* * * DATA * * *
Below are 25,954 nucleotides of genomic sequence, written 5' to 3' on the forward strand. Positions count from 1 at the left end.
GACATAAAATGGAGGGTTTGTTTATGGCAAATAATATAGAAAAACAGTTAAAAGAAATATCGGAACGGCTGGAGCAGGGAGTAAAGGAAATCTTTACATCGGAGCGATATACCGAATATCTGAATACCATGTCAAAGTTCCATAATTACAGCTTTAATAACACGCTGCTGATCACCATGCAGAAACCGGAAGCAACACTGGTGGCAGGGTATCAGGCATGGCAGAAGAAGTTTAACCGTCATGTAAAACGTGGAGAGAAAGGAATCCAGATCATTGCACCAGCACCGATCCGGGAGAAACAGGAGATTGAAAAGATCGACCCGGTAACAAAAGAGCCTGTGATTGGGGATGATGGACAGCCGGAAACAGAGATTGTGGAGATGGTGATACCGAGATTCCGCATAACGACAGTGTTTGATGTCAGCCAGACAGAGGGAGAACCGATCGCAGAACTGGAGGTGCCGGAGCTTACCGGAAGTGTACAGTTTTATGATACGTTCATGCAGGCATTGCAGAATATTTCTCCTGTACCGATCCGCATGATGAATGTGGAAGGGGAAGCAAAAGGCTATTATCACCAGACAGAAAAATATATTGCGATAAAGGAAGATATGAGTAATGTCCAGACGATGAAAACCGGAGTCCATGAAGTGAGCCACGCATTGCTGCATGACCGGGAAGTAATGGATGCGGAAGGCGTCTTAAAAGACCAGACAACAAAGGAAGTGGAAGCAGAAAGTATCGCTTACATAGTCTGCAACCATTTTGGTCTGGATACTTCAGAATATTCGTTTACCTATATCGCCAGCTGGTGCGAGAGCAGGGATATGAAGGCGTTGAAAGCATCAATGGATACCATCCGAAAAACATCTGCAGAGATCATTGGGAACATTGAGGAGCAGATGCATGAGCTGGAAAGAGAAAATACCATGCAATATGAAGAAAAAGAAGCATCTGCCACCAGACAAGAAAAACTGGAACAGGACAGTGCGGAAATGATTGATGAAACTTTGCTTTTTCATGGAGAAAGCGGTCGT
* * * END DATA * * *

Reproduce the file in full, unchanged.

Below are 25,954 nucleotides of genomic sequence, written 5' to 3' on the forward strand. Positions count from 1 at the left end.
GACATAAAATGGAGGGTTTGTTTATGGCAAATAATATAGAAAAACAGTTAAAAGAAATATCGGAACGGCTGGAGCAGGGAGTAAAGGAAATCTTTACATCGGAGCGATATACCGAATATCTGAATACCATGTCAAAGTTCCATAATTACAGCTTTAATAACACGCTGCTGATCACCATGCAGAAACCGGAAGCAACACTGGTGGCAGGGTATCAGGCATGGCAGAAGAAGTTTAACCGTCATGTAAAACGTGGAGAGAAAGGAATCCAGATCATTGCACCAGCACCGATCCGGGAGAAACAGGAGATTGAAAAGATCGACCCGGTAACAAAAGAGCCTGTGATTGGGGATGATGGACAGCCGGAAACAGAGATTGTGGAGATGGTGATACCGAGATTCCGCATAACGACAGTGTTTGATGTCAGCCAGACAGAGGGAGAACCGATCGCAGAACTGGAGGTGCCGGAGCTTACCGGAAGTGTACAGTTTTATGATACGTTCATGCAGGCATTGCAGAATATTTCTCCTGTACCGATCCGCATGATGAATGTGGAAGGGGAAGCAAAAGGCTATTATCACCAGACAGAAAAATATATTGCGATAAAGGAAGATATGAGTAATGTCCAGACGATGAAAACCGGAGTCCATGAAGTGAGCCACGCATTGCTGCATGACCGGGAAGTAATGGATGCGGAAGGCGTCTTAAAAGACCAGACAACAAAGGAAGTGGAAGCAGAAAGTATCGCTTACATAGTCTGCAACCATTTTGGTCTGGATACTTCAGAATATTCGTTTACCTATATCGCCAGCTGGTGCGAGAGCAGGGATATGAAGGCGTTGAAAGCATCAATGGATACCATCCGAAAAACATCTGCAGAGATCATTGGGAACATTGAGGAGCAGATGCATGAGCTGGAAAGAGAAAATACCATGCAATATGAAGAAAAAGAAGCATCTGCCACCAGACAAGAAAAACTGGAACAGGACAGTGCGGAAATGATTGATGAAACTTTGCTTTTTCATGGAGAAAGCGGTCGT